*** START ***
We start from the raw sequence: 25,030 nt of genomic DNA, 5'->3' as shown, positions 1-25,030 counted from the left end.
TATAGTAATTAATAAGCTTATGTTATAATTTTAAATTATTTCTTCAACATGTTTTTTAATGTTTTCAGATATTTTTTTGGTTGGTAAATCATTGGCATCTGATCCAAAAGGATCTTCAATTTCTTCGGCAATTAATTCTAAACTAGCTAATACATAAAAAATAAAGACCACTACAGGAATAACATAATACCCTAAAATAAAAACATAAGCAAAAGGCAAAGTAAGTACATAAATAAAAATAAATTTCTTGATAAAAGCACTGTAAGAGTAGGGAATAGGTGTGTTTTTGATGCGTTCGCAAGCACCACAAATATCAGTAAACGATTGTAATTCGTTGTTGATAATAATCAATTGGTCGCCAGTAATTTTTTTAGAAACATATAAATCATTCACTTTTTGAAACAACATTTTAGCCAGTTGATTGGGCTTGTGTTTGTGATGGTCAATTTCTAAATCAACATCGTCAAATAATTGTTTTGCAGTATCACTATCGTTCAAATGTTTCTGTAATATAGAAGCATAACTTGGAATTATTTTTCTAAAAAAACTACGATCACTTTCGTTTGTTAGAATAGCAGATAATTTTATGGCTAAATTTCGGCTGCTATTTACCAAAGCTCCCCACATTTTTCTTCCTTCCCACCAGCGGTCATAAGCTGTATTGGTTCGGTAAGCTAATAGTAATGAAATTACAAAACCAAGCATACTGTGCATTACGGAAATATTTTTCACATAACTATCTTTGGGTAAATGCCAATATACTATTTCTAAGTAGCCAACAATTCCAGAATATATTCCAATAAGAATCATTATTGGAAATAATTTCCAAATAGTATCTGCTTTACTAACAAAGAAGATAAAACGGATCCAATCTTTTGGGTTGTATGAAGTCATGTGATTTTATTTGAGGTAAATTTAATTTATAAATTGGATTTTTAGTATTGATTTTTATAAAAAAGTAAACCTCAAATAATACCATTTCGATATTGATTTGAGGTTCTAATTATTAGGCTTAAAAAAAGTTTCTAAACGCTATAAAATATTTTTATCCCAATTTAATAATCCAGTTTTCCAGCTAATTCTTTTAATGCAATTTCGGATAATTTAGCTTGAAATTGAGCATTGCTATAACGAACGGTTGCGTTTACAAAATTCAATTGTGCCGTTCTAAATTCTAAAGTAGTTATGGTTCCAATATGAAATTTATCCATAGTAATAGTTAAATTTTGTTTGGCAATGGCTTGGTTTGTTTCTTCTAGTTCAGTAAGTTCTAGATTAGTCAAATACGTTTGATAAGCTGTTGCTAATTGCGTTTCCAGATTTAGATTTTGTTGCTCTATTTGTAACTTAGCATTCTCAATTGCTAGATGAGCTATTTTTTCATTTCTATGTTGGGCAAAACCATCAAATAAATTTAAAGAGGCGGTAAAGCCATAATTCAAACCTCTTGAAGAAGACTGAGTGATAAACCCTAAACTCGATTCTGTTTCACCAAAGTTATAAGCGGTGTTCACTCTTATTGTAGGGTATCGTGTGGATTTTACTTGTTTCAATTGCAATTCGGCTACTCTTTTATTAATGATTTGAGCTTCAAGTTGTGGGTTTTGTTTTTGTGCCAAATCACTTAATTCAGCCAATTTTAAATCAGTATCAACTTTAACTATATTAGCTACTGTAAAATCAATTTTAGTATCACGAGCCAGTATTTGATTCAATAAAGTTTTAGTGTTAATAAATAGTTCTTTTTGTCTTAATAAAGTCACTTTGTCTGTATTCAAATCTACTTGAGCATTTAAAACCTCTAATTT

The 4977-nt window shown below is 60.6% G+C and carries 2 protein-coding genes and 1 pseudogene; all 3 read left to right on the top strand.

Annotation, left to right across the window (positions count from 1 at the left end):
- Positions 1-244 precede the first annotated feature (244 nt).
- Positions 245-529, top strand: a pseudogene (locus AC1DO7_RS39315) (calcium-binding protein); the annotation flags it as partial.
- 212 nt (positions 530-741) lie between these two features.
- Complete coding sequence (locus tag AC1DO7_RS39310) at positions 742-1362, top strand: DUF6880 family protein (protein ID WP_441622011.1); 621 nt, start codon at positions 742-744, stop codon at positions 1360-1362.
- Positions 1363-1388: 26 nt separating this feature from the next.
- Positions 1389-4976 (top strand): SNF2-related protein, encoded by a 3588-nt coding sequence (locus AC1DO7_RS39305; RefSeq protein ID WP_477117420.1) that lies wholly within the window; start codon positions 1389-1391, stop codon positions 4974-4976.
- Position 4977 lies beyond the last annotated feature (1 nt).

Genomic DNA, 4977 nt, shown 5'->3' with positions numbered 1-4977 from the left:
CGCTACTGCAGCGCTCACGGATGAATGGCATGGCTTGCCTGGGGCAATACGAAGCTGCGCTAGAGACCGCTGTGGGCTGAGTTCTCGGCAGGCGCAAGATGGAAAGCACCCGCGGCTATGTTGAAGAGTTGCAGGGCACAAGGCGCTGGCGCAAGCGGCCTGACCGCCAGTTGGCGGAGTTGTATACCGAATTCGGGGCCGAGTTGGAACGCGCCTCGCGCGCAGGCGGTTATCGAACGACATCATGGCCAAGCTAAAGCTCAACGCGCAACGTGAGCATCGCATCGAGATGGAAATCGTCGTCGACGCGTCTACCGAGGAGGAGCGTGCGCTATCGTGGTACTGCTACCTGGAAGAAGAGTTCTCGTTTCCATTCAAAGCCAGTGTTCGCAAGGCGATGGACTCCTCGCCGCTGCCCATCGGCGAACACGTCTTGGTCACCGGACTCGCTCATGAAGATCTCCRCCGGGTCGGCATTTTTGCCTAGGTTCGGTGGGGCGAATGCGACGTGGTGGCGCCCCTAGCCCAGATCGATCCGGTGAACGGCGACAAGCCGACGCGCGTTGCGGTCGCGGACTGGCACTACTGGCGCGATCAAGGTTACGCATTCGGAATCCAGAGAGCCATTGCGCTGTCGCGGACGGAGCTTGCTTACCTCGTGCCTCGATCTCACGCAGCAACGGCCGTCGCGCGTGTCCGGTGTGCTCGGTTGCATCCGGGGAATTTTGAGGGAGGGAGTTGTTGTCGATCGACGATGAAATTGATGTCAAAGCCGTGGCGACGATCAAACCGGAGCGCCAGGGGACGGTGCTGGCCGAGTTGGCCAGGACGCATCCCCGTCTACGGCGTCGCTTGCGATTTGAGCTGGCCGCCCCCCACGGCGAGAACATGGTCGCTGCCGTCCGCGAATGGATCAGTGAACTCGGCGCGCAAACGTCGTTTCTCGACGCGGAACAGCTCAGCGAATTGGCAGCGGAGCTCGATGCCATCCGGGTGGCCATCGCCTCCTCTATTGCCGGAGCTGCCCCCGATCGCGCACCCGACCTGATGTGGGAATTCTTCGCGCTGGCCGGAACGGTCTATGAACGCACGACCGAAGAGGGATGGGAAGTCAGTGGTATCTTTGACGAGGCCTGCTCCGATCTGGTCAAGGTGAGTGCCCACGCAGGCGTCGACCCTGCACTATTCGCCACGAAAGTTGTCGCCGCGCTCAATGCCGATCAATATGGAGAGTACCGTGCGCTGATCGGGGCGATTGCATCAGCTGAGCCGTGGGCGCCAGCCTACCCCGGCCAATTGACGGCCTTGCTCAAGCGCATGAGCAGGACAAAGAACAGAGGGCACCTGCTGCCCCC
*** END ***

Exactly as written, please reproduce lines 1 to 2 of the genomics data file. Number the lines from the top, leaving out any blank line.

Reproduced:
We start from the raw sequence: 25,030 nt of genomic DNA, 5'->3' as shown, positions 1-25,030 counted from the left end.
TATAGTAATTAATAAGCTTATGTTATAATTTTAAATTATTTCTTCAACATGTTTTTTAATGTTTTCAGATATTTTTTTGGTTGGTAAATCATTGGCATCTGATCCAAAAGGATCTTCAATTTCTTCGGCAATTAATTCTAAACTAGCTAATACATAAAAAATAAAGACCACTACAGGAATAACATAATACCCTAAAATAAAAACATAAGCAAAAGGCAAAGTAAGTACATAAATAAAAATAAATTTCTTGATAAAAGCACTGTAAGAGTAGGGAATAGGTGTGTTTTTGATGCGTTCGCAAGCACCACAAATATCAGTAAACGATTGTAATTCGTTGTTGATAATAATCAATTGGTCGCCAGTAATTTTTTTAGAAACATATAAATCATTCACTTTTTGAAACAACATTTTAGCCAGTTGATTGGGCTTGTGTTTGTGATGGTCAATTTCTAAATCAACATCGTCAAATAATTGTTTTGCAGTATCACTATCGTTCAAATGTTTCTGTAATATAGAAGCATAACTTGGAATTATTTTTCTAAAAAAACTACGATCACTTTCGTTTGTTAGAATAGCAGATAATTTTATGGCTAAATTTCGGCTGCTATTTACCAAAGCTCCCCACATTTTTCTTCCTTCCCACCAGCGGTCATAAGCTGTATTGGTTCGGTAAGCTAATAGTAATGAAATTACAAAACCAAGCATACTGTGCATTACGGAAATATTTTTCACATAACTATCTTTGGGTAAATGCCAATATACTATTTCTAAGTAGCCAACAATTCCAGAATATATTCCAATAAGAATCATTATTGGAAATAATTTCCAAATAGTATCTGCTTTACTAACAAAGAAGATAAAACGGATCCAATCTTTTGGGTTGTATGAAGTCATGTGATTTTATTTGAGGTAAATTTAATTTATAAATTGGATTTTTAGTATTGATTTTTATAAAAAAGTAAACCTCAAATAATACCATTTCGATATTGATTTGAGGTTCTAATTATTAGGCTTAAAAAAAGTTTCTAAACGCTATAAAATATTTTTATCCCAATTTAATAATCCAGTTTTCCAGCTAATTCTTTTAATGCAATTTCGGATAATTTAGCTTGAAATTGAGCATTGCTATAACGAACGGTTGCGTTTACAAAATTCAATTGTGCCGTTCTAAATTCTAAAGTAGTTATGGTTCCAATATGAAATTTATCCATAGTAATAGTTAAATTTTGTTTGGCAATGGCTTGGTTTGTTTCTTCTAGTTCAGTAAGTTCTAGATTAGTCAAATACGTTTGATAAGCTGTTGCTAATTGCGTTTCCAGATTTAGATTTTGTTGCTCTATTTGTAACTTAGCATTCTCAATTGCTAGATGAGCTATTTTTTCATTTCTATGTTGGGCAAAACCATCAAATAAATTTAAAGAGGCGGTAAAGCCATAATTCAAACCTCTTGAAGAAGACTGAGTGATAAACCCTAAACTCGATTCTGTTTCACCAAAGTTATAAGCGGTGTTCACTCTTATTGTAGGGTATCGTGTGGATTTTACTTGTTTCAATTGCAATTCGGCTACTCTTTTATTAATGATTTGAGCTTCAAGTTGTGGGTTTTGTTTTTGTGCCAAATCACTTAATTCAGCCAATTTTAAATCAGTATCAACTTTAACTATATTAGCTACTGTAAAATCAATTTTAGTATCACGAGCCAGTATTTGATTCAATAAAGTTTTAGTGTTAATAAATAGTTCTTTTTGTCTTAATAAAGTCACTTTGTCTGTATTCAAATCTACTTGAGCATTTAAAACCTCTAATTT